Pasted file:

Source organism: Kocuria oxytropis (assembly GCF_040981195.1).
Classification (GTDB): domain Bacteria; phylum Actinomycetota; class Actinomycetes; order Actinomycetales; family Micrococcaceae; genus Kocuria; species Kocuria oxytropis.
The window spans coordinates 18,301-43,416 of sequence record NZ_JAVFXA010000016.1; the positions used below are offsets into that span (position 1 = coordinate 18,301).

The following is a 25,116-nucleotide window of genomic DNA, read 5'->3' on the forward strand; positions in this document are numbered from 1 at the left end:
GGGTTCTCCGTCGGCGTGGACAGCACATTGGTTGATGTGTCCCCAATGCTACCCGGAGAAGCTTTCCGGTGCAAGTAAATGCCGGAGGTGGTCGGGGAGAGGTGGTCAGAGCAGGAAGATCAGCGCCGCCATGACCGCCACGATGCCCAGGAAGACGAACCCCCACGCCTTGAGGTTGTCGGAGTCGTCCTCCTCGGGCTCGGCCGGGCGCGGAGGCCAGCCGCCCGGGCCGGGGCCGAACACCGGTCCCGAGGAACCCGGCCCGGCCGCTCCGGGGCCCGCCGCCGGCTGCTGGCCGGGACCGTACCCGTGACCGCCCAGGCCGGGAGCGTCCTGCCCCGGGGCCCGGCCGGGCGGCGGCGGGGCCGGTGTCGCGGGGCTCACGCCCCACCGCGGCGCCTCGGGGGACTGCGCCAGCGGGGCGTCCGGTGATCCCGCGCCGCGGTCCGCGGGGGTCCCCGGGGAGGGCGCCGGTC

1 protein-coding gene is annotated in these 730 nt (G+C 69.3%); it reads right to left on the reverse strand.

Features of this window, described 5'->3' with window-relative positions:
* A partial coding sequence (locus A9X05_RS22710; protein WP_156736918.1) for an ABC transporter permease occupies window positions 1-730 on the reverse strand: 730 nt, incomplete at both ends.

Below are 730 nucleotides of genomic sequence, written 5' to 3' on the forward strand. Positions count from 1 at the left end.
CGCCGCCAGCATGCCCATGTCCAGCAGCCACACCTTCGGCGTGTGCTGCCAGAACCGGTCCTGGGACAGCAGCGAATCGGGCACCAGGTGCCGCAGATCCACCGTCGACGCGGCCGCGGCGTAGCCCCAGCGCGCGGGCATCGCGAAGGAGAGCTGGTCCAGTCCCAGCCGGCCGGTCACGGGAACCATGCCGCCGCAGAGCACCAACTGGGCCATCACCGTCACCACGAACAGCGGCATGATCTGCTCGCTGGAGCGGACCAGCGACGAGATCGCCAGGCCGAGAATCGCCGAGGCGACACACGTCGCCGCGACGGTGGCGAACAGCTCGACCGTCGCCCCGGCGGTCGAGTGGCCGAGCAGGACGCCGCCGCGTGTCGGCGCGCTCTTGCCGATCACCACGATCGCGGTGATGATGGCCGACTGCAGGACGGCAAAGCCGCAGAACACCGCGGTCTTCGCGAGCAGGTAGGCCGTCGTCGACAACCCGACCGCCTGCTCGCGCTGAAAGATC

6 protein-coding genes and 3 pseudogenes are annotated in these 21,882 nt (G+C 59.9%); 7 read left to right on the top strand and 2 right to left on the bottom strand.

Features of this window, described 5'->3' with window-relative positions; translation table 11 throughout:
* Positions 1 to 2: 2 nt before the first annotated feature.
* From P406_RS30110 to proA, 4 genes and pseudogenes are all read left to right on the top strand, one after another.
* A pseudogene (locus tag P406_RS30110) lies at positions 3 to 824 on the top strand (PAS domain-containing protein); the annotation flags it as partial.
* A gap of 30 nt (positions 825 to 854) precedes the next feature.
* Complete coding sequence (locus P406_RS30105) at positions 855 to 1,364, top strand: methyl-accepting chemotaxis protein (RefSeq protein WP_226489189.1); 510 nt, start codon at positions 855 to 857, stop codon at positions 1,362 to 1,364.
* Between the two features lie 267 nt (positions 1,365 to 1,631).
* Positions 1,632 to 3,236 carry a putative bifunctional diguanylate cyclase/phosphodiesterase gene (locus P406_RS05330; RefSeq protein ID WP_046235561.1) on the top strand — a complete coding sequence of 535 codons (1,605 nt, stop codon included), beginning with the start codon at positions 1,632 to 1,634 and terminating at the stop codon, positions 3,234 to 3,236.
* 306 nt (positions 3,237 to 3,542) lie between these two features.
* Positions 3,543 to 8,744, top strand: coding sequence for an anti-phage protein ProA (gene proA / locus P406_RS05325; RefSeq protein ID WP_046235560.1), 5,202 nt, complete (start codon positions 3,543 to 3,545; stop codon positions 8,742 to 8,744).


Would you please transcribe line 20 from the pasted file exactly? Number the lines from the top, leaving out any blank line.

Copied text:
* 306 nt (positions 3,237 to 3,542) lie between these two features.